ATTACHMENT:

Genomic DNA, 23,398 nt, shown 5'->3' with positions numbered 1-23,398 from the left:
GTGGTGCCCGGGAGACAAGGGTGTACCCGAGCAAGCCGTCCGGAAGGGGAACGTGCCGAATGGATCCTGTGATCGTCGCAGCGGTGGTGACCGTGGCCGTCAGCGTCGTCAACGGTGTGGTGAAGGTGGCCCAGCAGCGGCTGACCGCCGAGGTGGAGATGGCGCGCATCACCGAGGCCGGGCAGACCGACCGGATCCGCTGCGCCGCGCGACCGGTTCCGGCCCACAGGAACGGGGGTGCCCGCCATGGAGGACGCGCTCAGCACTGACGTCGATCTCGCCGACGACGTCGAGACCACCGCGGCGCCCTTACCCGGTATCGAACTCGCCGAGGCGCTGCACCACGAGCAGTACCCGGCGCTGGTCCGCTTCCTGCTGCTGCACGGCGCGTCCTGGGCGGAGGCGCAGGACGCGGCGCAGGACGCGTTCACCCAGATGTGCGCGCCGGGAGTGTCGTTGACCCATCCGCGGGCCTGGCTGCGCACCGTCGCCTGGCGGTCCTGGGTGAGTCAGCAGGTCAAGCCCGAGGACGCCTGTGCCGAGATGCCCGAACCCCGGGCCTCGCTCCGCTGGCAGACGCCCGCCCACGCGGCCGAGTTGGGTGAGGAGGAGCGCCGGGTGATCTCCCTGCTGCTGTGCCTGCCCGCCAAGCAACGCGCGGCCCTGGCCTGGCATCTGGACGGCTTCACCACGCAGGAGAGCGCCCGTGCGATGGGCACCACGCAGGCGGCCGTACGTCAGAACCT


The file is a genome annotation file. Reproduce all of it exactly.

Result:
Genomic DNA, 23,398 nt, shown 5'->3' with positions numbered 1-23,398 from the left:
GTGGTGCCCGGGAGACAAGGGTGTACCCGAGCAAGCCGTCCGGAAGGGGAACGTGCCGAATGGATCCTGTGATCGTCGCAGCGGTGGTGACCGTGGCCGTCAGCGTCGTCAACGGTGTGGTGAAGGTGGCCCAGCAGCGGCTGACCGCCGAGGTGGAGATGGCGCGCATCACCGAGGCCGGGCAGACCGACCGGATCCGCTGCGCCGCGCGACCGGTTCCGGCCCACAGGAACGGGGGTGCCCGCCATGGAGGACGCGCTCAGCACTGACGTCGATCTCGCCGACGACGTCGAGACCACCGCGGCGCCCTTACCCGGTATCGAACTCGCCGAGGCGCTGCACCACGAGCAGTACCCGGCGCTGGTCCGCTTCCTGCTGCTGCACGGCGCGTCCTGGGCGGAGGCGCAGGACGCGGCGCAGGACGCGTTCACCCAGATGTGCGCGCCGGGAGTGTCGTTGACCCATCCGCGGGCCTGGCTGCGCACCGTCGCCTGGCGGTCCTGGGTGAGTCAGCAGGTCAAGCCCGAGGACGCCTGTGCCGAGATGCCCGAACCCCGGGCCTCGCTCCGCTGGCAGACGCCCGCCCACGCGGCCGAGTTGGGTGAGGAGGAGCGCCGGGTGATCTCCCTGCTGCTGTGCCTGCCCGCCAAGCAACGCGCGGCCCTGGCCTGGCATCTGGACGGCTTCACCACGCAGGAGAGCGCCCGTGCGATGGGCACCACGCAGGCGGCCGTACGTCAGAACCT